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Old 08-04-2008, 11:47 PM   #1
sawgrass
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Registered: Jul 2008
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Ubuntu Version


I am very new to the linux world having recently installed Ubuntu which I am enjoying a lot.

I want to know how do I find out which version I have. Having downloaded all the updates that have been available, does that mean that I have the last version installed. If not how do I find out what version I'm running?

Sawgrass
 
Old 08-05-2008, 12:29 AM   #2
IndyGunFreak
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Quote:
Originally Posted by sawgrass View Post
I am very new to the linux world having recently installed Ubuntu which I am enjoying a lot.

I want to know how do I find out which version I have. Having downloaded all the updates that have been available, does that mean that I have the last version installed. If not how do I find out what version I'm running?

Sawgrass
open a terminal(applications/accessories/terminal) and copy paste this line at the prompt then hit enter....

Code:
lsb_release -a
If you want to know your kernel version, both of the below will provide some insight....
Code:
uname -a
Code:
uname -r
IGF
 
Old 08-06-2008, 09:02 AM   #3
texasone
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hey, at my work there are linux servers. I don't interact with them but some programmers here, who I am friends with, use them. I was down at the programmers station the other day and I know for a fact that they are using the ksh, but have bash installed if needed to use. We were trying to figure out what distro they were using, just curiosity from me. I use bash and I don't have experience with ksh at the moment. Are the commands the same in ksh, or should I just, the next time I am down there, just hop on and switch to bash and use lsb_release -a for distro and version and uname -r for kernel release?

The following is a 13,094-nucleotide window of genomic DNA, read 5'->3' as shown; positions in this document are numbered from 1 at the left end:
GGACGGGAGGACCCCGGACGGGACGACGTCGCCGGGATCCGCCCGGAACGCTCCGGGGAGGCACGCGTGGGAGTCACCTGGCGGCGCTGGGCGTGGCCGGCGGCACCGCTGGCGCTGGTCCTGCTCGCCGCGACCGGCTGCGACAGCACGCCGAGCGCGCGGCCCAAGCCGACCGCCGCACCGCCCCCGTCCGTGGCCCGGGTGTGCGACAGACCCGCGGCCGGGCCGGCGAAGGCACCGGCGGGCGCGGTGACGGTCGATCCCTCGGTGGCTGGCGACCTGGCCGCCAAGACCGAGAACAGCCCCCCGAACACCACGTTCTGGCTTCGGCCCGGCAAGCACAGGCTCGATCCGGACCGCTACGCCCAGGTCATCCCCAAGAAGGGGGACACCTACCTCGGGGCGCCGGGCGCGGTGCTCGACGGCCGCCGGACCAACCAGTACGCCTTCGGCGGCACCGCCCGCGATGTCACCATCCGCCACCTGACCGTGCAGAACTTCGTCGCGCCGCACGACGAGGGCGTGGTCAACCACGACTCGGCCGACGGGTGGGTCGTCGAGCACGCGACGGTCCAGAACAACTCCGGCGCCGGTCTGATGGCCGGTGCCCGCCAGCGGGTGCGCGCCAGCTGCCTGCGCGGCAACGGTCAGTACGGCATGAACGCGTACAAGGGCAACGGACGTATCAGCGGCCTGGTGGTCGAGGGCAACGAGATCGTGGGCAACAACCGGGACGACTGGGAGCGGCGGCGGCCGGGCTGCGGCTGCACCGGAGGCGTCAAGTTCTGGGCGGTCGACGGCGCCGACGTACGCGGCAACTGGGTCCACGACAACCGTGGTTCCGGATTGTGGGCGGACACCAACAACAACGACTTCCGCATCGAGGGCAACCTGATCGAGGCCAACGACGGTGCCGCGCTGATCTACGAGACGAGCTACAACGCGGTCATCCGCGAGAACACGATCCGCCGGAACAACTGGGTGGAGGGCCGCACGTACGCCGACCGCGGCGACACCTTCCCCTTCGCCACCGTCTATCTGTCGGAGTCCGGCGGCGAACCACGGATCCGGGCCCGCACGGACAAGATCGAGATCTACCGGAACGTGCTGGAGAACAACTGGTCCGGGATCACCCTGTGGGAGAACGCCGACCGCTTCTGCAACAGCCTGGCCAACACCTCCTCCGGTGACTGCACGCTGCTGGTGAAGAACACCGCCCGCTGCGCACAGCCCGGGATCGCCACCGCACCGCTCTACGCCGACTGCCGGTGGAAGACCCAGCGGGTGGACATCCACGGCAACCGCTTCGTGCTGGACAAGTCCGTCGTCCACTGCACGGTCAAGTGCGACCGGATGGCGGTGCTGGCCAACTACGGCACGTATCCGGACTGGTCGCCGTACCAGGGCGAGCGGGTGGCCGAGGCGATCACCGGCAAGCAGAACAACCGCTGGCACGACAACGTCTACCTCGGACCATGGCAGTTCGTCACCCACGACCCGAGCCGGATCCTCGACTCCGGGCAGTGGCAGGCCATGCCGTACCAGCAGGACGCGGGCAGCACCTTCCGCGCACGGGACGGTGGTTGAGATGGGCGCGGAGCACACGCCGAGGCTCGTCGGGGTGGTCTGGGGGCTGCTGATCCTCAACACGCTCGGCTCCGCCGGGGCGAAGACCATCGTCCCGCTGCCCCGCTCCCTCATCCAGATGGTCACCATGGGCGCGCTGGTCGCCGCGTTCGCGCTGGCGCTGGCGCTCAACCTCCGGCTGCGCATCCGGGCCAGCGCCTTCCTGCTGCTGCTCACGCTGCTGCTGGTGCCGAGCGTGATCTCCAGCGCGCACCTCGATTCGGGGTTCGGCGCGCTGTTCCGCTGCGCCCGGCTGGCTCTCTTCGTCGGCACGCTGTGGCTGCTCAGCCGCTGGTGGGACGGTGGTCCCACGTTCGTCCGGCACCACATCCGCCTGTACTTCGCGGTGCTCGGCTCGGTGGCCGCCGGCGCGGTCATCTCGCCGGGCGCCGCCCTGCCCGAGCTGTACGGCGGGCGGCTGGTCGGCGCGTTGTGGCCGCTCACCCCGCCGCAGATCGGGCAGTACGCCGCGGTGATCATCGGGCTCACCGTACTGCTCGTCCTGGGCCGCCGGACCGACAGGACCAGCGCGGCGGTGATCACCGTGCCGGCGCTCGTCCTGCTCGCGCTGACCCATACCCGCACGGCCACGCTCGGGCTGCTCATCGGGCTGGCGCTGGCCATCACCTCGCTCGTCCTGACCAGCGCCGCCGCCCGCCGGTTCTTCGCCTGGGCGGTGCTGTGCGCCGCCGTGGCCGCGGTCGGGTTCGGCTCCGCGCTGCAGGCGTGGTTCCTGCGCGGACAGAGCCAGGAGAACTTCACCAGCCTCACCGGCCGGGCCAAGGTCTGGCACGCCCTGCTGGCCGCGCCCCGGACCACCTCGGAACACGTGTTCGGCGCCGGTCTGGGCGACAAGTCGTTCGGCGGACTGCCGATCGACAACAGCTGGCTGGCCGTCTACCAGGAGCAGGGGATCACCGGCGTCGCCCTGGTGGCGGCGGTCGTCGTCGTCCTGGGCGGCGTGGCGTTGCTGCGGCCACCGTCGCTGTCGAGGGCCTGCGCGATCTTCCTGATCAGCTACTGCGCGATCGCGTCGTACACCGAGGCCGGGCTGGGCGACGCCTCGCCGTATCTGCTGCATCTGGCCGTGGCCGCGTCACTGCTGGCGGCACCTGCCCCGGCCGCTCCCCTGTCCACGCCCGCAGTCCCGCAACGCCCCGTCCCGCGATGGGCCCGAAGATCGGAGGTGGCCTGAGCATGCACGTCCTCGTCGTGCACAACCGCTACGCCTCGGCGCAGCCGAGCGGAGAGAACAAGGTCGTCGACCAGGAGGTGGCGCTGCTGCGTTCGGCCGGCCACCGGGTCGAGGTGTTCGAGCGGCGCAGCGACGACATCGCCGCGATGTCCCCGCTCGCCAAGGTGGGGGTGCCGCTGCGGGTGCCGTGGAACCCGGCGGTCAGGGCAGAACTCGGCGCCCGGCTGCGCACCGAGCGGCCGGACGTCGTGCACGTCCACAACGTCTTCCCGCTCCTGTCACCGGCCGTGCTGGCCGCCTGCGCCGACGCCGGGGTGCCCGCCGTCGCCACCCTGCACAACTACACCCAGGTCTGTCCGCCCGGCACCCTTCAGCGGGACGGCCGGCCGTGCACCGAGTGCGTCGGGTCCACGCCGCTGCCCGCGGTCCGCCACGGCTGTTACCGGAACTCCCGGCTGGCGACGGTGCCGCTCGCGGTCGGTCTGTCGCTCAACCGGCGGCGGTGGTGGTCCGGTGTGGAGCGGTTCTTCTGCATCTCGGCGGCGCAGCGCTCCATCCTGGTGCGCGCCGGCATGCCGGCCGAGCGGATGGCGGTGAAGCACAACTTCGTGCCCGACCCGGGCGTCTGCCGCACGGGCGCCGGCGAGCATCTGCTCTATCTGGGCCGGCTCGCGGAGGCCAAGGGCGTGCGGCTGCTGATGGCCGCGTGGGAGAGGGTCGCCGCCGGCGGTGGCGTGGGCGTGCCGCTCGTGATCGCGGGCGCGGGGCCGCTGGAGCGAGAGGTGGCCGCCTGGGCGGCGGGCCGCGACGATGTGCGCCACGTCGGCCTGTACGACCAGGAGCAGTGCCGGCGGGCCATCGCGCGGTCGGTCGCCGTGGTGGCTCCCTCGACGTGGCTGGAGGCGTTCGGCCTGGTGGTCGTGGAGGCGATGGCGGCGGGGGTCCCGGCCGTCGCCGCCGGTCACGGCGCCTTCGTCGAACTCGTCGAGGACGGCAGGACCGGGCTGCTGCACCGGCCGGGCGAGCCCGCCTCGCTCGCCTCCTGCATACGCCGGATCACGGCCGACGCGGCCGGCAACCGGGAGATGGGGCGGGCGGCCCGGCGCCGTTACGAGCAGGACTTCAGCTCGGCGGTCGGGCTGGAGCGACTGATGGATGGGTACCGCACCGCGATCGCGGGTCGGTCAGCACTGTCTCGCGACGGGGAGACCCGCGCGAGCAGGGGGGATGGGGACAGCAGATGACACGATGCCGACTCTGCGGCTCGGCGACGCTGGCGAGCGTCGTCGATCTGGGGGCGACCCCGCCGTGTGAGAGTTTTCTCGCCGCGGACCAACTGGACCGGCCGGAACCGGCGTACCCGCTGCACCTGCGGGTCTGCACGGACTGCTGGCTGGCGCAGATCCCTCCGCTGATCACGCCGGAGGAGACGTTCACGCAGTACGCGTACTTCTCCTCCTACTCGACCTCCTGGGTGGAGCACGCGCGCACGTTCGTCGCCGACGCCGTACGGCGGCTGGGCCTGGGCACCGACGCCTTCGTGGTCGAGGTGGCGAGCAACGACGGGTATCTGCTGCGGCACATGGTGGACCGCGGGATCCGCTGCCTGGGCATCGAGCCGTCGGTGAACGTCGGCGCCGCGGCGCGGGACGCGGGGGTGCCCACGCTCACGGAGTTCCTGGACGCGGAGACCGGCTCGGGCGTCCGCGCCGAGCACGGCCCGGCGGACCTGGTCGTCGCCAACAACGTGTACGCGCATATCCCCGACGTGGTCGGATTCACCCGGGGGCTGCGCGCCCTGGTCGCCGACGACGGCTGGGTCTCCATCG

BTW, I would prefer using ksh since that is what the main shell is.
 
Old 08-06-2008, 09:24 AM   #4
colucix
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You have to consider the difference between external commands and built-ins. A built-in is a statement of the shell language, an external command is an external application which can run under any shell (if properly built). For example cd, echo, read are shell built-ins, whereas find, grep, awk are external commands. You can verify this using the type built-in:
Code:
$ type cd
cd is a shell builtin

$ type find
find is /bin/find

$ type type
type is a shell builtin
So you can run external commands - like lsb_release and uname - under bash or ksh indifferently. Furthermore bash and ksh are very similar in their syntax, whereas you will find more differences between the C-shells (csh and tcsh) and the Bourne shells (sh and bash). Other differences depend on the release: for example arrays were introduced in the Korn shell (ksh) earlier than the Bourne Again shell (bash).

In summary you have not to worry about using linux commands under a shell or another, you have to worry about the scripting language and eventually about the compatibility between different shells.
 
  


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